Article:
“Zombie” is my favorite song simply because I fall apart every time I listen to it; I love when music makes me feel something, and this song is so successful in doing that. The overarching theme is summarized so well in these devastating lines: “I talked to God to see if I’m the only one like this and/He said, ‘Oh kid, I got some bigger problems to fix.'” Like in “I Want You,” the music cuts out at the end of the line, and this allows us to zero in on Riz’s vocals and feel the emotion behind the lyrics. Actually, when he quotes God, his voice becomes slightly more monotone, and the hopelessness behind that artistic decision is overwhelming. Our singer feels desolated, as he is told to rely on medicine to cure his isolation and depression; he compares the meds to candy received on Halloween, and he becomes a zombie that kids dress up as on October 31st. Bright background synths are contrasted with an especially deep bass line, and the stream-of-consciousness lyrics are effective in demonstrating how people may see him as disoriented. The repetition of the word “zombie” in the chorus encapsulates the feeling of slogging through life as a member of the undead, and the soft percussive offbeat hits remind me of a zombie slowly taking step after step, jerkily creeping through a dark and empty city, having no real purpose to his bleak and miserable existence.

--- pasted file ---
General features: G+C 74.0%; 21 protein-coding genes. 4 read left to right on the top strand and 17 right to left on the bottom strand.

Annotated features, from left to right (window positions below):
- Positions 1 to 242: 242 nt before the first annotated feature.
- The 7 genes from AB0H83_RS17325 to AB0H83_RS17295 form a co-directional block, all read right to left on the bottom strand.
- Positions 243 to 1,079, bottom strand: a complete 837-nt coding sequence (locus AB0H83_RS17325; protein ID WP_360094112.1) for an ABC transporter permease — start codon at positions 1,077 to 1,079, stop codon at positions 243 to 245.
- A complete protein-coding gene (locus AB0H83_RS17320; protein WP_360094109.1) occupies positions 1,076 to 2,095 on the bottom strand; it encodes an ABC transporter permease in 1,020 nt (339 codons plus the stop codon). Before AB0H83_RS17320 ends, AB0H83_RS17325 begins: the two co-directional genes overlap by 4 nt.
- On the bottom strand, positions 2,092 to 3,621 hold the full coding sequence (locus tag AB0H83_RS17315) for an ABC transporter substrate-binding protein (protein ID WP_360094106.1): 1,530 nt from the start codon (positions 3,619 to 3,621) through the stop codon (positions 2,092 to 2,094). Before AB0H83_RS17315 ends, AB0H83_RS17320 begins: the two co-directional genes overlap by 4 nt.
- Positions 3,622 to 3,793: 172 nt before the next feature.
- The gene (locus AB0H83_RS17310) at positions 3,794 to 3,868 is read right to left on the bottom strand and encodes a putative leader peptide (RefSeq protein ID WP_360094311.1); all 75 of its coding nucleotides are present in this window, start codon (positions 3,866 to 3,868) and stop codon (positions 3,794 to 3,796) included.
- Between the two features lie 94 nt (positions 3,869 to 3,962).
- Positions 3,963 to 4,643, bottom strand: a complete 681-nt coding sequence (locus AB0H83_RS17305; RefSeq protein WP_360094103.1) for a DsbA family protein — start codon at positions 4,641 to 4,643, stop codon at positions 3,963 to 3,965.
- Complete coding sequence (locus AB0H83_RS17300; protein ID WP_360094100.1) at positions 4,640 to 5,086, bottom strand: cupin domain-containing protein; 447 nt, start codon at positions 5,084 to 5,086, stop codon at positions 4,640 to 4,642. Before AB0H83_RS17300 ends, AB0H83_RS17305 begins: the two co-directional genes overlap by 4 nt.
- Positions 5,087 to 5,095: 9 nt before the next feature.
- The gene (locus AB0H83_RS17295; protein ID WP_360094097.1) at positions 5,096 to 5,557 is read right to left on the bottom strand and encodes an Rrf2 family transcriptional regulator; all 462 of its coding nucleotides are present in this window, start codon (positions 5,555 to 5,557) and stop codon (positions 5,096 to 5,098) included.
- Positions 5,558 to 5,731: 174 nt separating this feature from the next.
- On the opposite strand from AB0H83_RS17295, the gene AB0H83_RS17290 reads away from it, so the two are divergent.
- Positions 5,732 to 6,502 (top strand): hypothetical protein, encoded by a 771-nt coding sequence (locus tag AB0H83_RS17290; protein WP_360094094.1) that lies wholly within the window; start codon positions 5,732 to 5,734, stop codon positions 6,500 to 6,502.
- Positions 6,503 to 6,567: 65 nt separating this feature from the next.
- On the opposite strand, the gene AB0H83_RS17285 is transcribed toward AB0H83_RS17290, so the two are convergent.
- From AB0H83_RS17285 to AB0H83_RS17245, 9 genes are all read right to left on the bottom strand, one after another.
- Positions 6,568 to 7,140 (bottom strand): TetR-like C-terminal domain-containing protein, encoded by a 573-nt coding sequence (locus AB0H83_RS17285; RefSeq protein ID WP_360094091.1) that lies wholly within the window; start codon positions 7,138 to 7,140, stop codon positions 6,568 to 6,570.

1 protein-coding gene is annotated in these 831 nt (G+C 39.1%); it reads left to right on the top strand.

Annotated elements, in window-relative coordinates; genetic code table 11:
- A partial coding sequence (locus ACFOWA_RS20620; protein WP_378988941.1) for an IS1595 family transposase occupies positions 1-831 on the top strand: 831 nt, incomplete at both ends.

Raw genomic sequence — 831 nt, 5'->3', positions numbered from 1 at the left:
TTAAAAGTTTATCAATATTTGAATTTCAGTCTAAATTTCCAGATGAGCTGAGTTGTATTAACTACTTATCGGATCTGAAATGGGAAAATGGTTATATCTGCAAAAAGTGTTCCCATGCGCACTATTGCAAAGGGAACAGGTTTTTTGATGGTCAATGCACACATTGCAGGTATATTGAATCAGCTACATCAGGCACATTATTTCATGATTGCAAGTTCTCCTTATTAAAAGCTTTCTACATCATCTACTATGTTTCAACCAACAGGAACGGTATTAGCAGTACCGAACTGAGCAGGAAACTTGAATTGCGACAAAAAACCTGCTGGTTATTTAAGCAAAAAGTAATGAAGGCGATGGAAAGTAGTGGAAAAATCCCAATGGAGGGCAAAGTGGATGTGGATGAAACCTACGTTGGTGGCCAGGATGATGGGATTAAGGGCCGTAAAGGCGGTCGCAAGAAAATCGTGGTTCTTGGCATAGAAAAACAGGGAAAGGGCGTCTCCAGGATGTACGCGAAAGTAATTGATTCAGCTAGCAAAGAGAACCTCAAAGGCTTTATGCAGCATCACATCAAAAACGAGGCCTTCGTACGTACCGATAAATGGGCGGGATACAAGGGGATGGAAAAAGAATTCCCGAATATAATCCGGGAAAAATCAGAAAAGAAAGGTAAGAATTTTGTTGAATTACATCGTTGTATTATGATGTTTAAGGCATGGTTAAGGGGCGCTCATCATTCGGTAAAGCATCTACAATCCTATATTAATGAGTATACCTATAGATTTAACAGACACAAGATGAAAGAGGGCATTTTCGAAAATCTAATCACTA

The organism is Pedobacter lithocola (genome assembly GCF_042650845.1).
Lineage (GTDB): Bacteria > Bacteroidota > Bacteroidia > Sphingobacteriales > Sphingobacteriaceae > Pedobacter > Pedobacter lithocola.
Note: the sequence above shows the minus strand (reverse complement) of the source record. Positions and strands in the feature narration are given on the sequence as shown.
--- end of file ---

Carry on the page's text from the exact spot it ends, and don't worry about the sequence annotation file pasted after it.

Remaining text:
I found CallMeKarizma’s stuff online a while back because the Gomez brothers from The Summer Set (one of my favorite bands) were promoting that they produced on his tracks (kudos to them by the way, their production is so clean and flawless), and I was hooked. It’s only a matter of time before Riz totally blows up in the mainstream — his music is raw and painfully honest while also being catchy, and that is something that a wide variety of people can connect to. The album is titled Emo, which seems appropriate based on the emotional lyrics, but the cover art indicates that it is actually an acronym for the phrase “Everybody Moves On.” This is the perfect tagline to describe the loneliness, heartache, bitterness, and self-deprecation that this body of work encompasses, and the cracks on the cover depict the cracks of a broken heart. The image of the smiling young Riz is jarring, but the real meaning lies in the fact that it looks like a doll — that smile is not real, that happiness is not real. Everybody moves on, and as an individual, you will eventually be abandoned; even God has “bigger problems to fix.” Nevertheless, one can find solace in knowing that he or she is not the only one that feels this way, and in that the listener will leave this album happier than he was before pushing the play button. Riz makes it feel acceptable to wallow in self-misery for a little bit, and that is cathartic. Maybe in this realization that we are not alone, and that desolation is a part of being human, we can turn the phrase “Everybody Moves On” on its head so we can move on ourselves to try and seek out joy. Thank you to CallMeKarizma for giving us this EP — it is an absolute must-listen.